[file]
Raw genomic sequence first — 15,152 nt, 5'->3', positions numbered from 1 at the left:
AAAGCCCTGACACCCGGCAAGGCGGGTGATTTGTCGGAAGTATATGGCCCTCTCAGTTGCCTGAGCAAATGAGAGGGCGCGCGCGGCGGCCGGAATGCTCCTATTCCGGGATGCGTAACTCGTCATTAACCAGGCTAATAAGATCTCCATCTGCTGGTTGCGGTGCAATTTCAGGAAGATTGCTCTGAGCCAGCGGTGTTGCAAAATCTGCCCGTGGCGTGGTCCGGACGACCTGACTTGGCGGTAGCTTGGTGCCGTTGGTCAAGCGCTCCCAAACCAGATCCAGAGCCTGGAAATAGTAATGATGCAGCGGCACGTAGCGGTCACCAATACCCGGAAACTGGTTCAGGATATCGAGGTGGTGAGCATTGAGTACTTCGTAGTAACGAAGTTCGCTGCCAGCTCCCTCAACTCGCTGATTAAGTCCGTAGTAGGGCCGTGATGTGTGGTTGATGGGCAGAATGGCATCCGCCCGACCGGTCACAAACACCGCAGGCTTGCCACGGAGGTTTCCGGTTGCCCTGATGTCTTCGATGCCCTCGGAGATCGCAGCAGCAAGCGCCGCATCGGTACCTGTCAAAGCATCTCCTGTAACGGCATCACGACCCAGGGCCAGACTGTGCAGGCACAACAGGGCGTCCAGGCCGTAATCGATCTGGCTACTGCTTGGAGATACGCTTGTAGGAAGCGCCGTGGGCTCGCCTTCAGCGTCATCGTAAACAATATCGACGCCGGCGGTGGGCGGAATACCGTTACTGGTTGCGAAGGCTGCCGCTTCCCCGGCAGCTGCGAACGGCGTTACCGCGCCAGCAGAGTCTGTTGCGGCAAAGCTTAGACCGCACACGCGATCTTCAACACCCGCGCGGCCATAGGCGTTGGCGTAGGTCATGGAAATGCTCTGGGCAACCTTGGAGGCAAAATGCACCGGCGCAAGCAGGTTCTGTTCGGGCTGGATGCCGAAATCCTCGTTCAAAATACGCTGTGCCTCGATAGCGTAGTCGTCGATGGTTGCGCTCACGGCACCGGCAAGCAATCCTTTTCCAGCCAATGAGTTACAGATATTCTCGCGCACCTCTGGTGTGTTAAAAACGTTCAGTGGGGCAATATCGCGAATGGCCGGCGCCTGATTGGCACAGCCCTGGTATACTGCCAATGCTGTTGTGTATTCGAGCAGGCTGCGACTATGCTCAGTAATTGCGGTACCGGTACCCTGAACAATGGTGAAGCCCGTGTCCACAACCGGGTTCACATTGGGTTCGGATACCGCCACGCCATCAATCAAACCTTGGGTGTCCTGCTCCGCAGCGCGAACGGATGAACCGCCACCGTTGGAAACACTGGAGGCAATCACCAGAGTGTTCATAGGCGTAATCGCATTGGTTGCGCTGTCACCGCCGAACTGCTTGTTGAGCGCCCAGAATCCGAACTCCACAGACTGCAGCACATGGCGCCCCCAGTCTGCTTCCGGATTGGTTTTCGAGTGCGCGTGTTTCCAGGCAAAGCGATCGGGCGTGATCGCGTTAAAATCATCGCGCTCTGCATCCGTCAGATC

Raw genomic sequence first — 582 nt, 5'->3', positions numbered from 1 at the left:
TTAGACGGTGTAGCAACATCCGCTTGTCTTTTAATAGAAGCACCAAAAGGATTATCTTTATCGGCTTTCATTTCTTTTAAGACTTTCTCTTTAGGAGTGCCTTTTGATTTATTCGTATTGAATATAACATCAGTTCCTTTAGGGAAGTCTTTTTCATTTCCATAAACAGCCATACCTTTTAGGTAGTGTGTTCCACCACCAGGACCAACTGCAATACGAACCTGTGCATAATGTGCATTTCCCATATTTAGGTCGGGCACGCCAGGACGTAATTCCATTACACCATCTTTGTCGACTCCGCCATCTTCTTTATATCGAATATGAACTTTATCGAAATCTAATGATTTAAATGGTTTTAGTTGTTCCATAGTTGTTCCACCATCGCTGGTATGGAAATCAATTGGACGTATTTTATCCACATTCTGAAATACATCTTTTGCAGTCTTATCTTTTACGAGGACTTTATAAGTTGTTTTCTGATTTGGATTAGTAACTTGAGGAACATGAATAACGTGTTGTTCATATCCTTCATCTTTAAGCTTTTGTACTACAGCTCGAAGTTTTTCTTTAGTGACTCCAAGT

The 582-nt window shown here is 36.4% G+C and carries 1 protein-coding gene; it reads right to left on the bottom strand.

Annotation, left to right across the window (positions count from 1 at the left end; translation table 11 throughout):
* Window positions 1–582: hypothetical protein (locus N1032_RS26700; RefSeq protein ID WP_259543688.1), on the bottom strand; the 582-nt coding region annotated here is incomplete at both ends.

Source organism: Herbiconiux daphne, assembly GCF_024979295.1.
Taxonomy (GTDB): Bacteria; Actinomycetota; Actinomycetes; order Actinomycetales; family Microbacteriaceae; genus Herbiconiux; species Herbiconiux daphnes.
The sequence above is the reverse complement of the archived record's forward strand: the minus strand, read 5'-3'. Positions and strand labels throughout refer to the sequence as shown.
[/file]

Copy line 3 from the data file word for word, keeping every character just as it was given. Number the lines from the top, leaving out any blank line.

Raw genomic sequence first — 582 nt, 5'->3', positions numbered from 1 at the left: